EVENT May 09
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Assessing Knowledge and Skills: The Student, the Tutor and the Instructor

Camrose, Alberta
Organization: Augustana Campus
Categories: Interdisciplinary, Pedagogy, Popular Culture, Aesthetics, Anthropology/Sociology, Classical Studies, Cultural Studies, Environmental Studies, Film, TV, & Media, Food Studies, History, Philosophy
Event Date: 2024-05-09 to 2024-05-10 Abstract Due: 2024-03-15



“Assessing Knowledge and Skills: The Student, the Tutor and the Instructor”

9th Annual (with a two-year interruption in 2020 & 21)

Augustana Conference on Undergraduate Research and Innovative Teaching (ACURIT)

Augustana Campus of the University of Alberta in Camrose, AB (in person only)

May 9 & 10, 2024

DEADLINE - Abstracts due Friday March 15, 2024

Submit via the link at: https://www.ualberta.ca/augustana/research/acurit

How do you know what your students know? As educators our goal is for our students to learn both the content but also broader core academic skills, such as becoming thinkers, researchers, communicators and collaborators. How as instructors can we tell if our students are retaining knowledge and developing their skills? The pandemic, Artificial Intelligence (AI), new technologies, or simply the desire to adapt to the ever-changing university context are encouraging instructors to imagine new ways to assess. This includes assessing if students acquire essential knowledge, but also if they are developing the core skills we want them to have when they graduate so that they can be global citizens.

Have you designed an original assignment to assess specific skills of your students? What did you learn from this experience? We want to hear from you! We also encourage instructors to invite their students to present the results of the assignment and reflect on their experience with the type of assessment(s) that you are using in your classrooms. We are also interested in you sharing your use of reflective assignments. As instructors, do you find students internalize the stated learning objectives consciously working to achieve them? For instance, how do students react to self-reflections? How do instructors stimulate deeper thinking? As a student, how do you approach self-reflections? What role do tutors play in helping develop the skills of your students and in assessing them? What are the benefits that tutors see in tutoring? At this year’s conference, we would love to foster dialogue between students, tutors and instructors on their experiences with assessment.

We want to share in your discoveries, your challenges, and the excitement of trying something new. We will also welcome presentations that don’t fully align with our annual conference theme.

ACURIT is a small, collegial international conference in Camrose, AB (one hour southeast of Edmonton). The conference provides a place for people engaged in undergraduate education to meet, learn, and discuss ways to improve teaching and the student experience. There are no concurrent sessions and in-person registrations are limited in order to preserve the quality of the experience. This year we are looking to have varied types of presentation formats, that extend beyond traditional types of presentations. The conference will be offered solely in person, If you have any questions about the conference, please contact the organizers at acurit@ualberta.ca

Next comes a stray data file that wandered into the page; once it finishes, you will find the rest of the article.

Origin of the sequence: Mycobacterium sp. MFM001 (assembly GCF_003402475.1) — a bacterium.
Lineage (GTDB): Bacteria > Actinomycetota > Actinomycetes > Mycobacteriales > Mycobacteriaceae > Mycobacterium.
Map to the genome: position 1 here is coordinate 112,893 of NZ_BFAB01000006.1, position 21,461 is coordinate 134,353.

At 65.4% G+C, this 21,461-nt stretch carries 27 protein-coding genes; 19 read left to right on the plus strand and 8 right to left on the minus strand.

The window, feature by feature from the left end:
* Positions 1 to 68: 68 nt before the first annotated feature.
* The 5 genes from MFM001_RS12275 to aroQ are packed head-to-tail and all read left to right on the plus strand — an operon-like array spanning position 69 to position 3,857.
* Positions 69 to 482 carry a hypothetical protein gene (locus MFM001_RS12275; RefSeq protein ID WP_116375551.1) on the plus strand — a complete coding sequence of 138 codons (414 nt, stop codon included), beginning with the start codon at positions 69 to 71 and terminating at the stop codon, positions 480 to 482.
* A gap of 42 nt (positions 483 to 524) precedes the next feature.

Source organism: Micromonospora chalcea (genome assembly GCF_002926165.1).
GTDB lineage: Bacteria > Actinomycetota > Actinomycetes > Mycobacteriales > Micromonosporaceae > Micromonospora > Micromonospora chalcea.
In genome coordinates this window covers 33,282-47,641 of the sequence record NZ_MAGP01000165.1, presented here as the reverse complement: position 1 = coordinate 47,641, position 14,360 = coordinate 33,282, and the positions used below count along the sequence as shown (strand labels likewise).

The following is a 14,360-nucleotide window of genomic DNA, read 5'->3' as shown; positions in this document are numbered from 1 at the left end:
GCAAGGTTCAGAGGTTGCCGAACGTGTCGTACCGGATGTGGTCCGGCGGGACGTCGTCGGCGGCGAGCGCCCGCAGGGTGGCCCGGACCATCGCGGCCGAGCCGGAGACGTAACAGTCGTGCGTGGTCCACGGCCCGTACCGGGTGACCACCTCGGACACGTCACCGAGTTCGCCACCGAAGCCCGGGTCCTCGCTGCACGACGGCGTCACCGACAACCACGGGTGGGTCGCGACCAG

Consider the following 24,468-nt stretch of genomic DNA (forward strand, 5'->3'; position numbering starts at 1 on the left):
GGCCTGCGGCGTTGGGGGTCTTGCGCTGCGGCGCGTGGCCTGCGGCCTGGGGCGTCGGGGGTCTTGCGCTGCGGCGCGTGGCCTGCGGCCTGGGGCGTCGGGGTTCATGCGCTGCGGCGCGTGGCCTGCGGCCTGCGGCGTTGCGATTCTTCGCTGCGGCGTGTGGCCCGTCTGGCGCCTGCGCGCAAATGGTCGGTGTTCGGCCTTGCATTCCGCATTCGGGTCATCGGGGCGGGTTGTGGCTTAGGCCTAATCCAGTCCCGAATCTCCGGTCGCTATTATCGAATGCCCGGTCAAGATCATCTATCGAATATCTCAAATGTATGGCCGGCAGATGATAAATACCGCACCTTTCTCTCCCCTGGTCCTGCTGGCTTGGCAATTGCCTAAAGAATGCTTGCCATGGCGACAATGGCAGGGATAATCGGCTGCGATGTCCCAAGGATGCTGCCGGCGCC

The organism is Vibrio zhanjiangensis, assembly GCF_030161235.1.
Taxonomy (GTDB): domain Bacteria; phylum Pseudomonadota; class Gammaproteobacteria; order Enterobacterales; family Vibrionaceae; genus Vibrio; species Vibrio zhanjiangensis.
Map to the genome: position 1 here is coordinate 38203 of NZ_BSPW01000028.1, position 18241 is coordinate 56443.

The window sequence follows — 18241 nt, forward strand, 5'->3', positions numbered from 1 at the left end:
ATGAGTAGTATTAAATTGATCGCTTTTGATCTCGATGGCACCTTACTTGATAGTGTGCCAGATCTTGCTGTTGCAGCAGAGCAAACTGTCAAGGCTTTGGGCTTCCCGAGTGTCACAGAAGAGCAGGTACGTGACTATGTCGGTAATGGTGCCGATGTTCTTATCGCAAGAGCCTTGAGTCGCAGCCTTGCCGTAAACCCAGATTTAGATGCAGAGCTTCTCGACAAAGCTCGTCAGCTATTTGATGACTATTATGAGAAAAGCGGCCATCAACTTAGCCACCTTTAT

University instructors and undergraduate students are invited to submit an abstract for one of the following types of presentations:

Teaching Tricks in 5 minutes: A 5 minute presentation on a creative way that you engage in the classroom in a session that will include time for questions (beyond the 5 minutes).

Kitchen Table Sessions: Presenters will lead short, intense conversations on a particular topic or technique for 20 minutes to a small group. When the bell rings, attendees move to a new presentation in the room and it starts again. These sessions aim to provide opportunities for intense conversation in a small group and allow participants the opportunity to choose the topics that are most relevant. These may be successes or they may be areas where you have been struggling in the classroom and looking for ways to do things differently.

Poster - that displays undergraduate research and reflects on the experience of doing the research

Exhibit or display, for example of a student work or a performance (this will be restricted to student presenters)

Traditional (or not so traditional perhaps?) paper presentations of 20 minutes on a topic related to the theme (including time for questions).

Workshops where the presenters engage participants in a more in-depth and active exploration of their topic or practice (indicate the preferred length of your workshop in your abstract submission - maximum of 90 minutes and consider how it can be conducted with both in-person and remote attendees).

Panel Discussion of 45-60 minutes that focuses on a particular topic related to teaching and learning, featuring pre-assembled speakers. The panel includes the opportunity for each panelist to speak as well as time for attendee Q and A.

Choose your own presentation: Step away from the traditional length or format of the presentation - share in your abstract what type of presentation you have in mind - and be sure to indicate the desired length of your presentation too.


Elements to be submitted via the abstract submission form:

? Authors and their affiliations

? Title of proposed session

? Type of presentation

? Abstract of maximum 300 words outlining the content and its contribution to the conference and the theme

? Brief description of how the presentation will engage the audience

? Short biography of main presenter (maximum 100 words)

Abstracts are subject to a peer-review process. Applicants will be notified of submission decisions in late March/early April 2024.